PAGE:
Before that day, the flag had served mostly as a military ensign or a convenient marking of American territory, flown from forts, embassies, and ships, and displayed on special occasions like American Independence day. But in the weeks after Major Anderson's surprising stand, it became something different. Suddenly the Stars and Stripes flew—as it does today, and especially as it did after the September 11 attacks in 2001—from houses, from storefronts, from churches; above the village greens and college quads. For the first time American flags were mass-produced rather than individually stitched and even so, manufacturers could not keep up with demand. As the long winter of 1861 turned into spring, that old flag meant something new. The abstraction of the Union cause was transfigured into a physical thing: strips of cloth that millions of people would fight for, and many thousands die for.

– Adam Goodheart, Prologue of 1861: The Civil War Awakening (2011).

 
photo (historical)
Cape Ann Scenery: No. 52 Fresh Water Cove
John S. E. Rogers, Publisher
1860s
Stereograph card
Cape Ann Museum Library & Archive

A view of a Cove on the western side of Gloucester Harbor, with the landing at Brookbank. Houses are seen in the woods back. A boat with two men is in the foreground.

Also filed under: Brookbank »   //  Fresh Water Cove »   //  Historic Photographs »

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publication
Oak Hall Pictorial: This is Oak Hall, in North Street Boston
Friend to American Enterprise
Unpaginated booklet
Courtesy American Antiquarian Society, Worcester, Mass. (CL.F9116.011.1854 CL.F9116.011.1854)

Also filed under: Oak Hall »

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artwork
Oak Hall Pictorial: This is the flag that waves on high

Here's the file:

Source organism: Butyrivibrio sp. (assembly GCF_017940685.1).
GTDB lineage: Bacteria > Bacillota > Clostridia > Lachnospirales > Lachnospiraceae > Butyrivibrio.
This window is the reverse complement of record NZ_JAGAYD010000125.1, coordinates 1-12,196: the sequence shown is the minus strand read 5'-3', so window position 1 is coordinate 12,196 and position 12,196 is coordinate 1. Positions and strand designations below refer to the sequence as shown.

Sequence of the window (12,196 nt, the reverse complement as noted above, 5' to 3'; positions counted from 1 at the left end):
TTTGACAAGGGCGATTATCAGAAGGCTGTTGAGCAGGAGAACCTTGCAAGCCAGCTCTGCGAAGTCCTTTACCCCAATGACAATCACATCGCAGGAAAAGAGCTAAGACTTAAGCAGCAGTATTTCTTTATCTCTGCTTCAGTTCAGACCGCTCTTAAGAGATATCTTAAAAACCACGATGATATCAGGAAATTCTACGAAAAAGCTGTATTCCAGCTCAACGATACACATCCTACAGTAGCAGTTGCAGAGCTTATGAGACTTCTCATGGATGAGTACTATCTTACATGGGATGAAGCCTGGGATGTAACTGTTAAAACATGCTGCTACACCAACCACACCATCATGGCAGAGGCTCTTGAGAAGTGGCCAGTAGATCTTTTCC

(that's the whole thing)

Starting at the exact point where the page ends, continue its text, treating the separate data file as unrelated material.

Friend to American Enterprise
Unpaginated booklet
Courtesy American Antiquarian Society, Worcester, Mass. (CL.F9116.011.1854)

Also filed under: Oak Hall »

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The use of signal flags, for ship-to-ship communication, generally preceded land-based chains of maritime semaphore stations, the latter using flags or rotating arms, until the advent of the electric or magnetic telegraph.

Until the end of the Napoleonic wars, merchant ships generally sailed in convoy as ordered by the escorting warship(s) using a few simple flags. Peace brought independent voyaging, the end of the convoy system, and the realization by various authorities that merchant vessels now needed their own separate means of signaling to each other. This resulted in a handful of rival codes, each with its individual flags and syntax. In general, they each had a section enabling ship identification and also a "vocabulary" section for transmitting selected messages. It was not until 1857 that a common Commercial Code became available for international use, only gradually replacing the earlier ones. All existed side by side for a decade or two.

Signal systems for American ships were originally intended to identify a vessel by name and owner; only later were more advanced systems developed to convey messages. Most basic were private signals, or "house flags", each of a different design or pattern, identifying the vessel's owner; identification charts were local and poorly distributed, limiting their usefulness. A secondary signal, a flag or large pennant bearing the vessel's name, was sometimes flown by larger ships, but pictorial records of them are uncommon. These private signal flags usually flew from the foremasthead or main masthead if a three master ship. Pilot boats had their own identifying flags, blue and white as seen in Spitfire Entering Boston Harbor (not published). Small vessels, such as schooners, often had a "tell-tale" pennant, an often-unmarked and often red flag, that was used to determine wind direction.